Estate Planning empowers your heirs
Estate Planning is a financial planning process that every responsible working person with dependents should accomplish, even if it is preparing a last will and testament and living will for health purposes.
Estate planning can empower your heirs in the following ways:
Plan to reduce taxes in your estate When transferring your assets, including mutual funds, using a will, try to pass as much value as possible to your heirs. If you hold equity mutual funds that buy and hold stocks, they may have accrued capital gains. There will be a deemed disposition of all your property at fair market value at the time of your death. For some this could mean a capital gains tax liability.
By knowing your estate tax liability List each separate asset you own, the purchase price and date, as well as its current value. Include your non-registered investments in stocks, bonds, and mutual funds. Have your accountant assess what the tax liability will be.
Your spouse and deferred taxes Property willed to your spouse can be rolled over tax-free on your death. Your spouse will actually inherit the assets at the unchanged adjusted cost base (cost amount) of the property. The taxation of the asset will then occur when your spouse disposes of the property or at the death of the spouse. This tax deferral is beneficial especially if you have large holdings in equity mutual funds invested for value as in large cap or blue chip stocks. Alternatively, you can choose to transfer any asset to your spouse at fair market value on death and recognize the accrued gain or loss.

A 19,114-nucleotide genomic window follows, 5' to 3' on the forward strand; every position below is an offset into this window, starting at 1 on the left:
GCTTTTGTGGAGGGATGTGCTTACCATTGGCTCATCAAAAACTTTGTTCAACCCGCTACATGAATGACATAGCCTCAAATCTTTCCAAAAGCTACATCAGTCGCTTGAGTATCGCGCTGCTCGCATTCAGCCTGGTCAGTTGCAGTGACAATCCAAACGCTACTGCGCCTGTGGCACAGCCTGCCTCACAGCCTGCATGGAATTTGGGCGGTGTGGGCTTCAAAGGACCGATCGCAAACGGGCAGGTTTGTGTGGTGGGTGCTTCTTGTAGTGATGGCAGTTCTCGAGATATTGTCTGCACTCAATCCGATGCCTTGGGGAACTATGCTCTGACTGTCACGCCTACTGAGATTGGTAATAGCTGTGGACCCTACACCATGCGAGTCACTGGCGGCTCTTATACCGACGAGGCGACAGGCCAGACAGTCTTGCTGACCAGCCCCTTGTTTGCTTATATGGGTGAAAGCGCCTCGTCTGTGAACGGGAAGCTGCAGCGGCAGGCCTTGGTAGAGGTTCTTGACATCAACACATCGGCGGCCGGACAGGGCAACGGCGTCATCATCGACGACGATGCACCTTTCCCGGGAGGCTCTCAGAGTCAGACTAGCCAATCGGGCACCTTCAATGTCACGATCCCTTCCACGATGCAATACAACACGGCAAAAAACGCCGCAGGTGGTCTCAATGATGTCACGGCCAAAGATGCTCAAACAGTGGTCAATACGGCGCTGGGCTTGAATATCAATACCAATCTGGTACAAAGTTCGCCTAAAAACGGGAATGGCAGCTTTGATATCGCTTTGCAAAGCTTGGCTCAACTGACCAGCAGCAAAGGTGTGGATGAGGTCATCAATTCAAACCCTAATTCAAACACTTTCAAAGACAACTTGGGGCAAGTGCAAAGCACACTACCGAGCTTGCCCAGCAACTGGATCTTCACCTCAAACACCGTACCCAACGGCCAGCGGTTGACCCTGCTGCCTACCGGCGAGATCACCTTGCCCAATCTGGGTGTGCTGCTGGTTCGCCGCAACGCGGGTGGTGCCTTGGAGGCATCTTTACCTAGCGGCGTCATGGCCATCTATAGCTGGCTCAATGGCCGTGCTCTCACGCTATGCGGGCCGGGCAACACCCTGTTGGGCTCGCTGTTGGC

RRSPs and your children Under the rules proposed in the 1999 Federal Budget, RRSPs can be transferred tax-deferred to your dependent children or grandchildren, even if a spouse survives you. Before the 1999 Federal Budget, a transfer of RRSP funds to dependent children or grandchildren would be taxable if there was a surviving spouse.
Income splitting using a testamentary trust By establishing a testamentary trust in your will, you will be able to maintain control during your lifetime over the use of your assets such as a mutual fund investment portfolio. The trust can provide guidelines for the treatment of these assets after your death. The trust document can specify the split of income among heirs. Carefully planned income splitting may allow for significant tax savings.
Assess your tax liabilities with an estate lawyer and/or accountant and make estate plans to determine how to pay them. Consider the use of life insurance where the capital gains tax liabilities are substantial.
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